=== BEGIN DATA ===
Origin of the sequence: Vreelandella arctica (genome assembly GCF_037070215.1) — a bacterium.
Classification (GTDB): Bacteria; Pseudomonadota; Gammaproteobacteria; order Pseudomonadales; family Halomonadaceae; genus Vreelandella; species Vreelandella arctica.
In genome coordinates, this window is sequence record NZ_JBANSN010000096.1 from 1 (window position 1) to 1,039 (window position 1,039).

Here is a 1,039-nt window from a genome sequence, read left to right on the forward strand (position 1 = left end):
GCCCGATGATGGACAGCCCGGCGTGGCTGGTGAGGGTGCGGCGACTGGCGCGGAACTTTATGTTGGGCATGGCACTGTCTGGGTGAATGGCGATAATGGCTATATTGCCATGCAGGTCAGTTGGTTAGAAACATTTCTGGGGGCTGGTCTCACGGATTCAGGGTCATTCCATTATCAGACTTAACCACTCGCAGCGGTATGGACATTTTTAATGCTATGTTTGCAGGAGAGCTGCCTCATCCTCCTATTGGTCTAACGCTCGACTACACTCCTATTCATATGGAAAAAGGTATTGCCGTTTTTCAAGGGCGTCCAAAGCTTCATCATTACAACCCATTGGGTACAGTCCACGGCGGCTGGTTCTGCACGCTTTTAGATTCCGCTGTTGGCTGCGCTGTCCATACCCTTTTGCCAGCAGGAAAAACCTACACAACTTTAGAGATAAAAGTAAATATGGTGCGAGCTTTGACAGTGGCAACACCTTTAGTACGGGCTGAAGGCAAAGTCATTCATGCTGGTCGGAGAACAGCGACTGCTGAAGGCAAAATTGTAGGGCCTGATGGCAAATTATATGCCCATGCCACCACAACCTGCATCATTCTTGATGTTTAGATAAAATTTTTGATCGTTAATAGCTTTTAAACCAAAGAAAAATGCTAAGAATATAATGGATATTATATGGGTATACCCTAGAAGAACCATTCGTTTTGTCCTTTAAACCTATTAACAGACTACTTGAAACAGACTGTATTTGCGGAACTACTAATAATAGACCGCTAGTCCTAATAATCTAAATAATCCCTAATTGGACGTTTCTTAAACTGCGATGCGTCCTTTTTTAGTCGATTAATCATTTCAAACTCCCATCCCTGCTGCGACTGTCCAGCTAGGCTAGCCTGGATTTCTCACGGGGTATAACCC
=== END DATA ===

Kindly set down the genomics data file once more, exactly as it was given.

Origin of the sequence: Vreelandella arctica (genome assembly GCF_037070215.1) — a bacterium.
Classification (GTDB): Bacteria; Pseudomonadota; Gammaproteobacteria; order Pseudomonadales; family Halomonadaceae; genus Vreelandella; species Vreelandella arctica.
In genome coordinates, this window is sequence record NZ_JBANSN010000096.1 from 1 (window position 1) to 1,039 (window position 1,039).

Here is a 1,039-nt window from a genome sequence, read left to right on the forward strand (position 1 = left end):
GCCCGATGATGGACAGCCCGGCGTGGCTGGTGAGGGTGCGGCGACTGGCGCGGAACTTTATGTTGGGCATGGCACTGTCTGGGTGAATGGCGATAATGGCTATATTGCCATGCAGGTCAGTTGGTTAGAAACATTTCTGGGGGCTGGTCTCACGGATTCAGGGTCATTCCATTATCAGACTTAACCACTCGCAGCGGTATGGACATTTTTAATGCTATGTTTGCAGGAGAGCTGCCTCATCCTCCTATTGGTCTAACGCTCGACTACACTCCTATTCATATGGAAAAAGGTATTGCCGTTTTTCAAGGGCGTCCAAAGCTTCATCATTACAACCCATTGGGTACAGTCCACGGCGGCTGGTTCTGCACGCTTTTAGATTCCGCTGTTGGCTGCGCTGTCCATACCCTTTTGCCAGCAGGAAAAACCTACACAACTTTAGAGATAAAAGTAAATATGGTGCGAGCTTTGACAGTGGCAACACCTTTAGTACGGGCTGAAGGCAAAGTCATTCATGCTGGTCGGAGAACAGCGACTGCTGAAGGCAAAATTGTAGGGCCTGATGGCAAATTATATGCCCATGCCACCACAACCTGCATCATTCTTGATGTTTAGATAAAATTTTTGATCGTTAATAGCTTTTAAACCAAAGAAAAATGCTAAGAATATAATGGATATTATATGGGTATACCCTAGAAGAACCATTCGTTTTGTCCTTTAAACCTATTAACAGACTACTTGAAACAGACTGTATTTGCGGAACTACTAATAATAGACCGCTAGTCCTAATAATCTAAATAATCCCTAATTGGACGTTTCTTAAACTGCGATGCGTCCTTTTTTAGTCGATTAATCATTTCAAACTCCCATCCCTGCTGCGACTGTCCAGCTAGGCTAGCCTGGATTTCTCACGGGGTATAACCC